One of the more contentious aspects of modern public education is the question of whether or not we should teach public schoolchildren “sex education,” which is a euphemism for teaching kids how to have sex with condoms and other contraceptives. Some people want sex ed taught to young American men and women, while others want an “abstinence-only” approach. (It never seems to occur to either group to just leave the teaching to the parents, where it properly belongs.)
Many people insist that American youngsters are “going to have sex anyway,” so we might as well show them how to do it “safely.” There is a curiously defeatist strain shot throughout much of American childrearing: we seem to believe that our children and young adults are simply going to barrel into sex, head-on and unstoppable, like Norse berserkers running screaming and naked into battle, and that adults are utterly powerless to influence this behavior in any way, capable only of throwing some IUDs and Durex into the mix and crossing our fingers.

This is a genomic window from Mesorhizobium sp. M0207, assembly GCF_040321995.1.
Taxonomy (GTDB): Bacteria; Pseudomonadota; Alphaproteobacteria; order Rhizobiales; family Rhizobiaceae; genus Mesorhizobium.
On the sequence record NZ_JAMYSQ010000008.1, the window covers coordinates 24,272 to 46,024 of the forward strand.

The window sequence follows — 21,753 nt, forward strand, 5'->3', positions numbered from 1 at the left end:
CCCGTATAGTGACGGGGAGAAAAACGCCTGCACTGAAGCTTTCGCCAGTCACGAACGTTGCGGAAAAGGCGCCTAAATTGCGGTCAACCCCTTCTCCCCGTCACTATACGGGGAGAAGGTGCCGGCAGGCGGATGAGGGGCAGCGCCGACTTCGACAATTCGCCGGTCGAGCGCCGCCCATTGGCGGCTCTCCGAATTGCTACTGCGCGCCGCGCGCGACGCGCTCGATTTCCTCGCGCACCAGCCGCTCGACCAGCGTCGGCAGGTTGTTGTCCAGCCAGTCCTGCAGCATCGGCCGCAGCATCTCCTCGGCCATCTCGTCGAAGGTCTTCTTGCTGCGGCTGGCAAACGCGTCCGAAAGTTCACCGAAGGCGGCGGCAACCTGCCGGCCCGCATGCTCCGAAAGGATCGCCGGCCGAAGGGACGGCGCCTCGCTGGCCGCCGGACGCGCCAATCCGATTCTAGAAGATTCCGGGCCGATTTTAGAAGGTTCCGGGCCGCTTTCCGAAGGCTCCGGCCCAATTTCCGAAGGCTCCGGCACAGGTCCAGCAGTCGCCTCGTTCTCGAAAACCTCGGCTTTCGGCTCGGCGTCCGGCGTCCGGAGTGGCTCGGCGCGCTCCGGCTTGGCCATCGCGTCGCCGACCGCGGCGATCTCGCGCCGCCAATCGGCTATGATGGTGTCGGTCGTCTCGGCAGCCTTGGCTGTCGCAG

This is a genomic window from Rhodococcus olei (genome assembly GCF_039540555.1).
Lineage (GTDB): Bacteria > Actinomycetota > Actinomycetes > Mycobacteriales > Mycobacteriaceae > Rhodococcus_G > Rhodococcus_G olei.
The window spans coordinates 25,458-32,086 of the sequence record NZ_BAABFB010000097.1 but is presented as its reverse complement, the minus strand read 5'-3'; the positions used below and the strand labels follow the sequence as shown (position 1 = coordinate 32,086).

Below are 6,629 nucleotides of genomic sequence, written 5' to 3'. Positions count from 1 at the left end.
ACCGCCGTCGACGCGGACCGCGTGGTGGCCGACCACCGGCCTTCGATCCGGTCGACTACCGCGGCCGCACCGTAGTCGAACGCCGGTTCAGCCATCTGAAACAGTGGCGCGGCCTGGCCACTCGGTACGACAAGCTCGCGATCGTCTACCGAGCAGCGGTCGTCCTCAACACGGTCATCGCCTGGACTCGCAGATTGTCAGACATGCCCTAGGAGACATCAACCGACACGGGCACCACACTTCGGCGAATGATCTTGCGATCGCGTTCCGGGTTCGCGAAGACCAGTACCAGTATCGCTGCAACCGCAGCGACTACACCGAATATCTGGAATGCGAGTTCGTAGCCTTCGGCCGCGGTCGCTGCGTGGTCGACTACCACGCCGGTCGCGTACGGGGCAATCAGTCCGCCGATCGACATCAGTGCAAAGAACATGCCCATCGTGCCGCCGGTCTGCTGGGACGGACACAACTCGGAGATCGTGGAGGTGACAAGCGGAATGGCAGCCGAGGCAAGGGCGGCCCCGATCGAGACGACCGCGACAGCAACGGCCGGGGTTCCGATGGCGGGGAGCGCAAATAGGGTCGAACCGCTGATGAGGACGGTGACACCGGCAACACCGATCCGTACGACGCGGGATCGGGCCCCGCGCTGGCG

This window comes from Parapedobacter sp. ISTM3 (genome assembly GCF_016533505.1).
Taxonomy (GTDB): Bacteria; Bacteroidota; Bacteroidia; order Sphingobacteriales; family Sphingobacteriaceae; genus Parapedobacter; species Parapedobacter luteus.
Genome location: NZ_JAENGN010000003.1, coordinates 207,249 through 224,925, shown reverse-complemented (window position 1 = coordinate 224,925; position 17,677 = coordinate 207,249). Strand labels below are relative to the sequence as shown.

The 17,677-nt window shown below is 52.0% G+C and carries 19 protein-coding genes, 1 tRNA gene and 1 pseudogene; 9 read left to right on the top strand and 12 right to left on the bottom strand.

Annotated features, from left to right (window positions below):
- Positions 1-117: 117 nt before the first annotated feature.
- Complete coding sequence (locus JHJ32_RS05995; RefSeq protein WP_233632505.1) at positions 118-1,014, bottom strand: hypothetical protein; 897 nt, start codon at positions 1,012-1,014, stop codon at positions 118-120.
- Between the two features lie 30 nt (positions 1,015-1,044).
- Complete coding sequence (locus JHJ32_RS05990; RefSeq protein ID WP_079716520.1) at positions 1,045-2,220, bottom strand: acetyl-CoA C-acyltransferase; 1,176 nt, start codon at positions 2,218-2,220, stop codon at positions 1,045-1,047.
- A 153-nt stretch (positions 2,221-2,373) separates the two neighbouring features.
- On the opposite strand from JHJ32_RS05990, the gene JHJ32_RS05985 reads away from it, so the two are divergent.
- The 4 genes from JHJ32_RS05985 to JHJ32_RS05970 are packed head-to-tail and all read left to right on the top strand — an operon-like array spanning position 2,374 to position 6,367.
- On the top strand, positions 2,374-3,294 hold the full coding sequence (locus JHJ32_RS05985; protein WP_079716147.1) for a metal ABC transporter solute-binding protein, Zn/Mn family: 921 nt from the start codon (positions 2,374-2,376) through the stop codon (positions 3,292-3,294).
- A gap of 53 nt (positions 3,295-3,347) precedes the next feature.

Anyway, a pornography site recently decided to do something about the scourge of “abstinence-only” education in the great state of Utah:
After Utah lawmakers rejected a bill that would have provided an alternative to its abstinence-based approach to sexual education in schools on Monday, a surprising organization stepped in to fill the educational gap: a porn site.
On Wednesday, the porn site xHamster altered its website so that when users with Utah-based IP addresses log on, they are asked if they’d like to be redirected to xHamster’s series of nonpornographic sex-ed videos. In a (NSFW) blog post, xHamster says it decided to proactively offer Utahns the educational videos both because of the legislature’s recent rejection of the comprehensive sex-ed bill and because “over the past few years, politicians in the state have … waged war on porn.” Indeed, last year the state legislature unanimously passed a resolution declaring porn a “public health crisis,” even though there’s no solid evidence that porn is harmful.